Monday’s Column: America and the “Culture Void” That Isn’t

Today’s column at WorldNetDaily addresses the “culture void” that singer Tony Bennett said America has.

Give a read to “America’s non-existent ‘culture void’” for more.

I’ve gotten plenty of reaction so far, much in opposition to Mr. Bennett’s comments, but here’s an email that takes issue with my view on things followed by a different take:

Eric T. writes:

You are the epitome of the lack of culture to which Mr. Bennett referred. Truly ‘cultured’ societies are aware of their accomplishments, and need not have them delineated by a poorly informed  [Alexander Graham Bell was NOT an American] oaf, who considers ‘Dr. Sues’ to be an author.
    Indeed, your parting derogation of Mr. Bennett, one of America’s most accomplished artists illustrates your complete bankruptcy of both culture and class. A reading of Mr. Bennett’s quotation reveals no derogatory remarks toward America, but a positive affirmation of the contributions made by other nations. If indeed, he had remarked that America had contributed only jazz to world culture, your remark that somehow George Gershwin and Duke Ellington, two of the icons of the jazz world were slighted further illustrates your ignorance.
    A pity that you could not a positive of Mr. Bennett, whose contributions will be remembered long after your mean scribblings have been forgotten. Lots of class there, Doug; all of it third.

So it must be only the “first class” people who can insult a large chunk of an entire country. Funny, if I’d have made a crack about France (oh wait, I did) then I’d have been accused of painting with too broad a brush, which would have been chalked up as a “third class” insult.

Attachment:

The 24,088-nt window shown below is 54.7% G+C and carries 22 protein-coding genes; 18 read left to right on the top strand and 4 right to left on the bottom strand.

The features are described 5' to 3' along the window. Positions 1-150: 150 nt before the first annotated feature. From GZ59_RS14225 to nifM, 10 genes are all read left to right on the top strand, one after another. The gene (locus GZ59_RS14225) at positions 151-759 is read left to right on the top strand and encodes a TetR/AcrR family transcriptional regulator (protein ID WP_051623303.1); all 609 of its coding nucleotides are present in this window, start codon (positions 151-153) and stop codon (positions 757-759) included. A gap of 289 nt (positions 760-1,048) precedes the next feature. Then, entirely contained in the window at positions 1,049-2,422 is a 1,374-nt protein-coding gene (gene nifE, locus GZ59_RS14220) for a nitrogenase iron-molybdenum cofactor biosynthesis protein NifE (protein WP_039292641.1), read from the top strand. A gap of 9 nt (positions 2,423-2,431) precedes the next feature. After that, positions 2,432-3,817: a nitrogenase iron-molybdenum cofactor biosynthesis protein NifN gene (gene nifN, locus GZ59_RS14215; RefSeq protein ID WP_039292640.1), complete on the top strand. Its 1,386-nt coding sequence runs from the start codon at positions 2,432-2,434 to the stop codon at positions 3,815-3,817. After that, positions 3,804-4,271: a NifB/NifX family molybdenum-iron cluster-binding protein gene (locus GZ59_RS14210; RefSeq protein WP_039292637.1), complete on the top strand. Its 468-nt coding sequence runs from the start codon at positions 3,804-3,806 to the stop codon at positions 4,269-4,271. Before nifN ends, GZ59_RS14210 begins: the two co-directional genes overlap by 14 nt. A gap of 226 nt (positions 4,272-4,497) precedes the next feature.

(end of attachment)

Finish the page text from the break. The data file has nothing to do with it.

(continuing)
Eric, Alexander Graham Bell became a naturalized U.S. citizen in 1882 and was indeed legally an American for the last 40 years of his life. Nice try though. Many I named weren’t born in the United States, by the way.

Who considers Dr. Seuss to be an author? I do, and I think millions of kids do, but that’s just a sign of American lack of culture I guess.

Bennett slighted America’s contribution to world culture (besides American jazz), and Gershwin and Ellington’s influence reached into more realms than one simple label can cover, so they are included. All Americans, even the ones who did compose jazz and nothing more, should be included on those lists.

Here’s what Paul had to say:

…isnt Tony Bennett that old guy who always wanted to be Frank Sinatra? If we have no culture then why is New York considered the fashion, theatrical, musical center of the world? Why is Hollywood the movie center of the world? Why does America hold more Nobel Prizes for literature than any other country? When you get right down to it, if Bennett, god forbid, should have a heart attack, which would he prefer to be near: an Italian opera singer or an American cardiologist?

‘Nuf said…

Author: Doug Powers

Doug Powers is a writer, editor and commentator covering news of the day from a conservative viewpoint with an occasional shot of irreverence and a chaser of snark. Townhall Media writer/editor. alum. Bowling novice. Long-suffering Detroit Lions fan. Contact: